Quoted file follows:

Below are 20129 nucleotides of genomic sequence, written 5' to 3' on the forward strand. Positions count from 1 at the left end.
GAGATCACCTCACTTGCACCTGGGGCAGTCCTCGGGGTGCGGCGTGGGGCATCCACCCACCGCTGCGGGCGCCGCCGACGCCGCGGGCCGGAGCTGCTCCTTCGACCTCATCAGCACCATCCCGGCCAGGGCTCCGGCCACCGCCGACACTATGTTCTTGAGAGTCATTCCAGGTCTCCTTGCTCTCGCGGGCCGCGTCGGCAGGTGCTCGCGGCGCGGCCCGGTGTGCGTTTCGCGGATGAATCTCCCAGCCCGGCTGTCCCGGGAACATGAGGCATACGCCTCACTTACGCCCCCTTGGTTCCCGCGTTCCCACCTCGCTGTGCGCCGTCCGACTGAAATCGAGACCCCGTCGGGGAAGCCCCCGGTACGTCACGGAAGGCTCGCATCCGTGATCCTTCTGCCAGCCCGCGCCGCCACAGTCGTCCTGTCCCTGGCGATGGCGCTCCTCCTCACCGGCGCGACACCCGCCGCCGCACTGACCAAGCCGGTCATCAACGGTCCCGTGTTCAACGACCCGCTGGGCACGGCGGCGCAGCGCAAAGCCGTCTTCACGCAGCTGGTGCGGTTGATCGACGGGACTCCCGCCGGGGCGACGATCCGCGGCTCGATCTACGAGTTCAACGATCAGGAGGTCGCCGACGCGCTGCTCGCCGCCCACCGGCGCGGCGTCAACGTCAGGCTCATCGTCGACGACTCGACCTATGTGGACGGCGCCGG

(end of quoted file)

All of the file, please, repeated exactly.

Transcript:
Below are 20129 nucleotides of genomic sequence, written 5' to 3' on the forward strand. Positions count from 1 at the left end.
GAGATCACCTCACTTGCACCTGGGGCAGTCCTCGGGGTGCGGCGTGGGGCATCCACCCACCGCTGCGGGCGCCGCCGACGCCGCGGGCCGGAGCTGCTCCTTCGACCTCATCAGCACCATCCCGGCCAGGGCTCCGGCCACCGCCGACACTATGTTCTTGAGAGTCATTCCAGGTCTCCTTGCTCTCGCGGGCCGCGTCGGCAGGTGCTCGCGGCGCGGCCCGGTGTGCGTTTCGCGGATGAATCTCCCAGCCCGGCTGTCCCGGGAACATGAGGCATACGCCTCACTTACGCCCCCTTGGTTCCCGCGTTCCCACCTCGCTGTGCGCCGTCCGACTGAAATCGAGACCCCGTCGGGGAAGCCCCCGGTACGTCACGGAAGGCTCGCATCCGTGATCCTTCTGCCAGCCCGCGCCGCCACAGTCGTCCTGTCCCTGGCGATGGCGCTCCTCCTCACCGGCGCGACACCCGCCGCCGCACTGACCAAGCCGGTCATCAACGGTCCCGTGTTCAACGACCCGCTGGGCACGGCGGCGCAGCGCAAAGCCGTCTTCACGCAGCTGGTGCGGTTGATCGACGGGACTCCCGCCGGGGCGACGATCCGCGGCTCGATCTACGAGTTCAACGATCAGGAGGTCGCCGACGCGCTGCTCGCCGCCCACCGGCGCGGCGTCAACGTCAGGCTCATCGTCGACGACTCGACCTATGTGGACGGCGCCGG